Scatter my ashes here...

Scatter my ashes here...
scatter my ashes in the desert...

Sunday, June 2, 2013

Casper. WY????

Why Casper?

As it turned out, this morning for the first 15 miles of the Casper Marathon I was asking myself that exact question, over and over again.

I suppose it was convenient, it was an inexpensive trip, just a three hour drive from home, a cheap hotel room, and a training run that would keep me honest. I was afraid that given the way I've been feeling lately, if I stayed home and did a long run by myself, that I'd wimp out and only run 20 miles. I needed a longer run and I needed to push myself a little harder than I would if I ran alone.

It was actually a very well-organized race and the aid stations were abundant, simple but well-stocked, and closely spaced. The volunteers were on top of it. I never had to wait for anything, they were always ready with what we needed. There were plenty of porta-potties along the course, which I needed, so it turned out good. The course was a little boring at times, but not too bad. It got a little warm and windy toward the end, but it's June in Wyoming, what else would you expect.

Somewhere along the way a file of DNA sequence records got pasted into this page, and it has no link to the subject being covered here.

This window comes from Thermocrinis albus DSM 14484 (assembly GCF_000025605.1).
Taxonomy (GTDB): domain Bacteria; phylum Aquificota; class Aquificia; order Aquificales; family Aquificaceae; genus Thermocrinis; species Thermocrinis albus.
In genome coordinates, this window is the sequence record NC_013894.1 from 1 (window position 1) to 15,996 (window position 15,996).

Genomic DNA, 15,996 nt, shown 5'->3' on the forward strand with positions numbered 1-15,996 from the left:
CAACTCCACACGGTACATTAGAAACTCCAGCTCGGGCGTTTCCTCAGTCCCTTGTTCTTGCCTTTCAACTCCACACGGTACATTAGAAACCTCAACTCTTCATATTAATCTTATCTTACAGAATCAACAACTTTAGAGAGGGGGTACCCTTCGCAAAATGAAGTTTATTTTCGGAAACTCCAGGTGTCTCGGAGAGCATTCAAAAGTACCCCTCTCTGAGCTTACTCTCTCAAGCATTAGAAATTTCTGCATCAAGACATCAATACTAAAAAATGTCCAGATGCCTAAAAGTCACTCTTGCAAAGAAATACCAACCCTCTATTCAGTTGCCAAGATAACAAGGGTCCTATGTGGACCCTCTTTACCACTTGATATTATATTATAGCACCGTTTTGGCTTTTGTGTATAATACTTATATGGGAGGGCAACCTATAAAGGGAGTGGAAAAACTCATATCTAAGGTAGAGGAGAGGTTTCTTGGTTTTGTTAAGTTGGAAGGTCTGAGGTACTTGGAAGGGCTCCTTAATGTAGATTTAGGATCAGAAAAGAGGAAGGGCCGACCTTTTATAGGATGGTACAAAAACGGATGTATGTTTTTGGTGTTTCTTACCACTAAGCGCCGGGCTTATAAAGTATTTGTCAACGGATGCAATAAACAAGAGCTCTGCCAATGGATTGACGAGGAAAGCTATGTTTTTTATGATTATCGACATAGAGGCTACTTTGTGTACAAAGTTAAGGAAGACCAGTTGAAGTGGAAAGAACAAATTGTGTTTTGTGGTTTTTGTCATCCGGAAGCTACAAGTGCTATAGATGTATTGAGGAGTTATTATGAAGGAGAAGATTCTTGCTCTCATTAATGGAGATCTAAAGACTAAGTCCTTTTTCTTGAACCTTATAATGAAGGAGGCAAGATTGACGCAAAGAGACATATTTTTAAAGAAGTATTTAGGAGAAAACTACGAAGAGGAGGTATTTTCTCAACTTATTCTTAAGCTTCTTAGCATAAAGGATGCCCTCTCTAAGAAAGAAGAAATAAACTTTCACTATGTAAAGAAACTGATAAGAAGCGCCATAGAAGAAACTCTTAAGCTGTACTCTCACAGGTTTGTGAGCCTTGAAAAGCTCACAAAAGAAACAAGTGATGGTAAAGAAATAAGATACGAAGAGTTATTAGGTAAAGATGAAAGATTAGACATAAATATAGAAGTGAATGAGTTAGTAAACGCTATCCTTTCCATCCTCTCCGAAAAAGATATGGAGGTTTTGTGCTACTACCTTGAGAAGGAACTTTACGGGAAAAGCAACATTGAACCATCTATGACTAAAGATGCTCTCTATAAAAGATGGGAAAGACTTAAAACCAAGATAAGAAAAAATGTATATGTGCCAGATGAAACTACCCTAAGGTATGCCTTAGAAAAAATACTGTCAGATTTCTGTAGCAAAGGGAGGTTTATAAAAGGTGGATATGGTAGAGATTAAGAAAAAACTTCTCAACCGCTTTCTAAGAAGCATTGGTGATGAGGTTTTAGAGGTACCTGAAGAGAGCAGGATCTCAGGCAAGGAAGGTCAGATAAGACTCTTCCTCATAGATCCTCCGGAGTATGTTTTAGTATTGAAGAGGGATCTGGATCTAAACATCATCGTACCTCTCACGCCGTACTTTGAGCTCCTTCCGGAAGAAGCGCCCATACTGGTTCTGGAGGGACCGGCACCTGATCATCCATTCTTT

I left Fort Collins around 4 pm on Saturday and drove to Casper, which is a straight shot on I-25, exactly 3 hours. I used less than one tank of gas in each direction so I never had to stop. I'd never been north of the turnoff to Lusk, Wyoming, which is just south of Douglas. That's the way I go to the Black Hills. So this was uncharted territory for me. Another adventure. Typical Wyoming scenery, big open spaces, blue sky with fluffy clouds, lots of oil and gas drilling, cows, ranches, windmills, snow fences. I think it's really beautiful there.

I had reservations at the race hotel, the Ramada. I went inside, picked up my race packet, and checked into my room. I skipped the pre-race dinner since I ate a late lunch of Mexican food with Dennis before I left town. Dennis stayed home with the girls, he was going to see his mom in Denver on Sunday.

Walking into the hotel was an odd experience. The hallways felt institutional. I felt like I was in an asylum of some sort.